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Acid sulfate soils

Acid sulfate soils can pose a serious risk to the health of the Murray–Darling Basin and the people and wildlife who live there. The risk is highest during droughts when there are low flows and low water levels in the lower Murray region in South Australia.

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Why a build-up of sulfides in the soil is a problem

When rivers and wetlands dry out, sulfides that have built up in the previously submerged soil can be exposed to oxygen and may release sulfuric acid into the water. This puts the health of people, plants and animals at risk.

This happened during the Millennium Drought. In the southern Basin, the Coorong and Lower Lakes had some of the lowest water levels on record. As a result, 20,000 hectares of acid sulfate soils were exposed.

Soils and water around the edges of these lakes became acidic enough to damage steel. To stop further damage, large barriers were put in place to keep some of the acidified soils covered with water, and crushed limestone was dropped into affected areas from the air to decrease the acidity of the water.

One of the aims of the Basin Plan is to lower the risk of acid forming when parts of the river dry out. This is done by releasing water to:

  • keep the water levels in the Lower Lakes above sea level
  • dilute the amount of salt in the water

Acid sulfate soil and acidification

Over time, chemicals known as ‘sulfides’ naturally build up in soil. In inland Australia, the largest source of sulfate is saline groundwater. When rising groundwater brings salt to the surface, acid sulfate soils can form.

Acid sulfate soils form through a series of chemical reactions that occur when there is a combination of:

  • sediments that are covered by water
  • sources of sulfate such as salt in groundwater
  • organic matter from wetland or fringing vegetations
  • iron at levels commonly found in soil
  • bacteria that convert sulfate to sulfide.

Sulfides are harmless when they remain covered in water or mud. However, when water levels fall and wetlands and riverbeds dry out, the sulfides can react with oxygen in the air to produce sulfuric acid. When the soils acidify they may also release toxic metals such as manganese, aluminum and arsenic. When water begins to flow again, the acid and metals move from the soil into the water and spread through the system. Not all sulfidic materials acidify and become sulfuric.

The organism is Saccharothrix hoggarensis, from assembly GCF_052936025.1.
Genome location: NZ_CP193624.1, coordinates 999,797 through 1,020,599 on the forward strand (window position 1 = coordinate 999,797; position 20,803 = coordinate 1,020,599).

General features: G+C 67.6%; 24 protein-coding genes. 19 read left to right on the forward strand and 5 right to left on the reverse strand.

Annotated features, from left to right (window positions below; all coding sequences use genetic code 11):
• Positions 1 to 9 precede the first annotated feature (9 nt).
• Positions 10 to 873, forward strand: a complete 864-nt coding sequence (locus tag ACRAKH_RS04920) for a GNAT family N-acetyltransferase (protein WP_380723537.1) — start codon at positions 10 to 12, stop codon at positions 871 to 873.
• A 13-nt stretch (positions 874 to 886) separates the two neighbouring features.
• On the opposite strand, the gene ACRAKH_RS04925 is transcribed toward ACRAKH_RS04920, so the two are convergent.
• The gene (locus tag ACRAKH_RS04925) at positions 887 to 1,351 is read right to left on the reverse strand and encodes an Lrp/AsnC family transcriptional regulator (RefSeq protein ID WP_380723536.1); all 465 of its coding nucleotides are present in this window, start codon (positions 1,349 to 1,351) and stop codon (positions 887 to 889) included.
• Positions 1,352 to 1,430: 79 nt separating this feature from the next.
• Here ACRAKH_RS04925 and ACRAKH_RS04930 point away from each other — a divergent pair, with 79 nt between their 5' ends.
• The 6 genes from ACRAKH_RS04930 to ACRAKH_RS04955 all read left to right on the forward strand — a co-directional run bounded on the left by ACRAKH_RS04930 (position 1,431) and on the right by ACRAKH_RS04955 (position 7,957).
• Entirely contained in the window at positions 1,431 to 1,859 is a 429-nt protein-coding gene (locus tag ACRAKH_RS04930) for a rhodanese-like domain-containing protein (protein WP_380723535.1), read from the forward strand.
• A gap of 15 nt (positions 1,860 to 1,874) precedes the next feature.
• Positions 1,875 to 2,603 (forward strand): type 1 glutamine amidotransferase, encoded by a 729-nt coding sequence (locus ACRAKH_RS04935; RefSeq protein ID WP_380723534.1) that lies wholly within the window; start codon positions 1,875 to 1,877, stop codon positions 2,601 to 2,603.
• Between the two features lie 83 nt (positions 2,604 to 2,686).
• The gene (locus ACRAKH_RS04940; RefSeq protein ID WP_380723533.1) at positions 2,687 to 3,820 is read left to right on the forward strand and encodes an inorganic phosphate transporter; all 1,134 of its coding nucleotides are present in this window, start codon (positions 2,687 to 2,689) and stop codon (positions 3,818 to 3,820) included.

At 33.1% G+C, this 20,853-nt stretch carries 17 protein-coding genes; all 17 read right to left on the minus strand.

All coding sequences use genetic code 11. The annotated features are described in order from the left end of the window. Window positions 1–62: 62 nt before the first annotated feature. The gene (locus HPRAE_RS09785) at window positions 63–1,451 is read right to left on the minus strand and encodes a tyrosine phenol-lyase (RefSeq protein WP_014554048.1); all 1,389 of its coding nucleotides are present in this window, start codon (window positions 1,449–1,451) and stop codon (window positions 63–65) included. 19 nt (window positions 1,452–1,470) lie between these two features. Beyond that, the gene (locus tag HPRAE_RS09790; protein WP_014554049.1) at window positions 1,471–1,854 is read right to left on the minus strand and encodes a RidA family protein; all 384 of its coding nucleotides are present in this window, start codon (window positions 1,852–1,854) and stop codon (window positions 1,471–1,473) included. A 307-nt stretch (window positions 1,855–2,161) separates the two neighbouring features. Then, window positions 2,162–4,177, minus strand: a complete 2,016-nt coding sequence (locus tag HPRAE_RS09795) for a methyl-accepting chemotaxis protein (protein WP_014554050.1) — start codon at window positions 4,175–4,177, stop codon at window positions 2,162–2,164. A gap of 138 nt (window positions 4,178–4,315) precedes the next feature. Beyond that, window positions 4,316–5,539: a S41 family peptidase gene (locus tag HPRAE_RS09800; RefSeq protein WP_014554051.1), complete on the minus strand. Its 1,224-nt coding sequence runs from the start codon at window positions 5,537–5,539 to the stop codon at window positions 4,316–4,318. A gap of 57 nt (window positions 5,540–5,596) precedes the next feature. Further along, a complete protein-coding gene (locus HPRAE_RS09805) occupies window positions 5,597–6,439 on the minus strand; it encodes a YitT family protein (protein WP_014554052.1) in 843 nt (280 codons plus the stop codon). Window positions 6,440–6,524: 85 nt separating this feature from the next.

The environment can absorb and neutralise some acid. However, if there is too much, the soil and water in the ground remain acidic. In extreme cases, some acid sulfate soils can remove all the oxygen from the water, killing fish and other aquatic organisms. 

Problems caused by acid in soils

Parts of the southern Murray–Darling Basin, especially in the lower River Murray including the Lower Lakes in South Australia, can be damaged by acid sulfate soils. Acidification harms the Basin’s plant and animal life in a number of ways:

  • Acid that is released can kill plants, which damages animal habitats.
  • When some acid sulfate soils are disturbed, this can remove oxygen from the water, killing fish and other aquatic organisms.
  • Rainfall can wash acid and toxic metals into waterways, poisoning fish and other aquatic organisms.

People and communities are also affected:

  • Exposure to acidic water can irritate eyes and skin.
  • Drinking acidic water can make humans and animals sick.
  • Acid and toxic metals in the water make outbreaks of disease more likely for fish.
  • Sulfuric acid can corrode concrete, iron and steel, eventually damaging infrastructure like buildings, roads and bridges.
  • When people can’t safely swim or fish, tourism is affected. Tourists spend $11 billion in the Basin every year. Communities suffer when those tourist dollars disappear.

The effects of acidification can last a long time, leaving high amounts of acid in soils and groundwater for many years.

What can be done to minimise the impact of acid sulfate soils

In 2014, the MDBA introduced an Emergency Framework for the Lower Lakes, which addresses both salinity and acidity. The framework aims to prevent irreversible damage from acidification and to help farmers and local communities to make decisions during droughts.

The most important way to limit the damage from acid sulfate soils is to prevent them from being exposed in the first place. Ways to do this include:

  • monitoring water quality along the River Murray to know when acid is forming
  • introducing a wetting and drying regime that limits the build-up of sulfides to levels that cause problems
  • using environmental water to keep water above sea level in high-risk areas, such as the Lower Lakes
  • installing temporary barriers called ‘bunds’ to keep acid sulfate soils underwater. This is a last resort, and only done after extensive consultation with the states and communities.

Once acid sulfate soils have been exposed, diluting or removing acid from the Basin can help a small amount. In the Millennium Drought, the states:

  • replanted vegetation over exposed acid sulfate soils to help reduce sulfate levels
  • neutralised acidic water with limestone.

Diluting or removing acid from the Basin only has a small impact. It is better to keep water at the right level so that acid sulfate soils are not exposed in the first place.

The best strategy is to implement a natural wetting and drying regime in wetlands. This helps prevent sulfidic sediments from building up to levels where they become a problem. When the wetlands are wetted again, any acid that has been produced by the oxidation of wetland sediments can be flushed out of the wetlands and neutralised by alkalinity in the river water.

Reducing salinity can also help to lower the risk of acid sulfate soils developing.

Updated: 10 Jun 2022